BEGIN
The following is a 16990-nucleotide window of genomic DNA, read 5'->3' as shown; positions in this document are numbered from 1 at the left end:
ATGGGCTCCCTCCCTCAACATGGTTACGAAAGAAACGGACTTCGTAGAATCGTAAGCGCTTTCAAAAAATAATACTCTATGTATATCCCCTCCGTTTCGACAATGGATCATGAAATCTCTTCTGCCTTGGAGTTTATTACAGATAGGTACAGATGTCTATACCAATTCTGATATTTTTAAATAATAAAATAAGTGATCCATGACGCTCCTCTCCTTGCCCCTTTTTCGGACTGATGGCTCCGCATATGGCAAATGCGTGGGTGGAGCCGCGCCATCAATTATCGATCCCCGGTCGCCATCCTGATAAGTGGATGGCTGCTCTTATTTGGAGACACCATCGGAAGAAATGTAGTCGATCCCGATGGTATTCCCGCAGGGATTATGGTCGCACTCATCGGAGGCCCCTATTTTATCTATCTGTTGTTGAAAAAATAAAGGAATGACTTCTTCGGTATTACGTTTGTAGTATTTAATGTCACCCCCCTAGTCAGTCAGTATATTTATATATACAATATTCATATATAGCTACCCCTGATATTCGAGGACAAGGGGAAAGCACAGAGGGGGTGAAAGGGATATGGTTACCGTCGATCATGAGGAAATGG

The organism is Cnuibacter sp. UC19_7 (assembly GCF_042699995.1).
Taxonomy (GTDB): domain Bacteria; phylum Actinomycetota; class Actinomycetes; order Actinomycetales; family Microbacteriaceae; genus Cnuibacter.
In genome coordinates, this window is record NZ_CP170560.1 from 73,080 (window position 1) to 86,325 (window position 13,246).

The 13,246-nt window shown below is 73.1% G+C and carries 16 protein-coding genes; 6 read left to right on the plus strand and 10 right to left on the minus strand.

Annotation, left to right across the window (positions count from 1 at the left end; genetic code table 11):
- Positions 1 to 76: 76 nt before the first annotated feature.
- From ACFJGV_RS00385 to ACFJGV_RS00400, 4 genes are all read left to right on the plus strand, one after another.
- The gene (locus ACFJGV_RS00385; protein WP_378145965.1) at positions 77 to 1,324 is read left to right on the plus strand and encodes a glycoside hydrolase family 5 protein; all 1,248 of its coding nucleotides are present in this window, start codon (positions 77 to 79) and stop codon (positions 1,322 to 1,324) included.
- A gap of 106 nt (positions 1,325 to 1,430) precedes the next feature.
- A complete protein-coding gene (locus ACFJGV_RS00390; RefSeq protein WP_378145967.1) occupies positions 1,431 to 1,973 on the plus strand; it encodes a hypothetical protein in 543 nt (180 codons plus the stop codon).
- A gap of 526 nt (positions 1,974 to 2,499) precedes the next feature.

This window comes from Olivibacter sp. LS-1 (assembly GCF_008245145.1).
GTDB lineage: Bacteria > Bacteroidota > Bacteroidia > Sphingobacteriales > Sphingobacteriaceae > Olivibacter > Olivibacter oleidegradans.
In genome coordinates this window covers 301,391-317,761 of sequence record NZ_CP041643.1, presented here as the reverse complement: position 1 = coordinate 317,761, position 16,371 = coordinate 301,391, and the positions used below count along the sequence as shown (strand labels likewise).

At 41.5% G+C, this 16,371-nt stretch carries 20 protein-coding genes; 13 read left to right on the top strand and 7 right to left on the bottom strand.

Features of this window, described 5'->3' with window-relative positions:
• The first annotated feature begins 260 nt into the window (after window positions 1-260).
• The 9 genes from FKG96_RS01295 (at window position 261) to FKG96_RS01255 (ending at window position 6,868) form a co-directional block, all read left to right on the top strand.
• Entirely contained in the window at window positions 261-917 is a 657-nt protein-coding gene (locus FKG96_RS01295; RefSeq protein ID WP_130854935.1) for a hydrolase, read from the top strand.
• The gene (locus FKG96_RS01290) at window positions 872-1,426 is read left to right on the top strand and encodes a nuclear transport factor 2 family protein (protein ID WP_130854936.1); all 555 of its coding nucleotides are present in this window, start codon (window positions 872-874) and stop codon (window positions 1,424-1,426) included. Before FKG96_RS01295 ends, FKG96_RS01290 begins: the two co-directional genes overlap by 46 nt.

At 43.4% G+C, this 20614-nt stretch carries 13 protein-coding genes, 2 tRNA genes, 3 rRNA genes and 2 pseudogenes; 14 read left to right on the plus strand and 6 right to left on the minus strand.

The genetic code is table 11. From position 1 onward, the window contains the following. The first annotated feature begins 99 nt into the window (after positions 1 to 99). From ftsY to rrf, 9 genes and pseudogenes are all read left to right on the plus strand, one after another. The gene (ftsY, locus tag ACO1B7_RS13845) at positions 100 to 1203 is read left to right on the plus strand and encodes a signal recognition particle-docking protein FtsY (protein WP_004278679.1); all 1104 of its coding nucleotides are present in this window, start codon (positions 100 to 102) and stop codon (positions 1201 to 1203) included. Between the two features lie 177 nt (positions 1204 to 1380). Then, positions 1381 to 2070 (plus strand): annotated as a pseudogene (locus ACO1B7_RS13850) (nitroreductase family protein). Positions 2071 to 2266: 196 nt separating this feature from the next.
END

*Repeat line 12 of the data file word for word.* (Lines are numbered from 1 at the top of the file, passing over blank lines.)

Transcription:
- A complete protein-coding gene (locus ACFJGV_RS00390; RefSeq protein WP_378145967.1) occupies positions 1,431 to 1,973 on the plus strand; it encodes a hypothetical protein in 543 nt (180 codons plus the stop codon).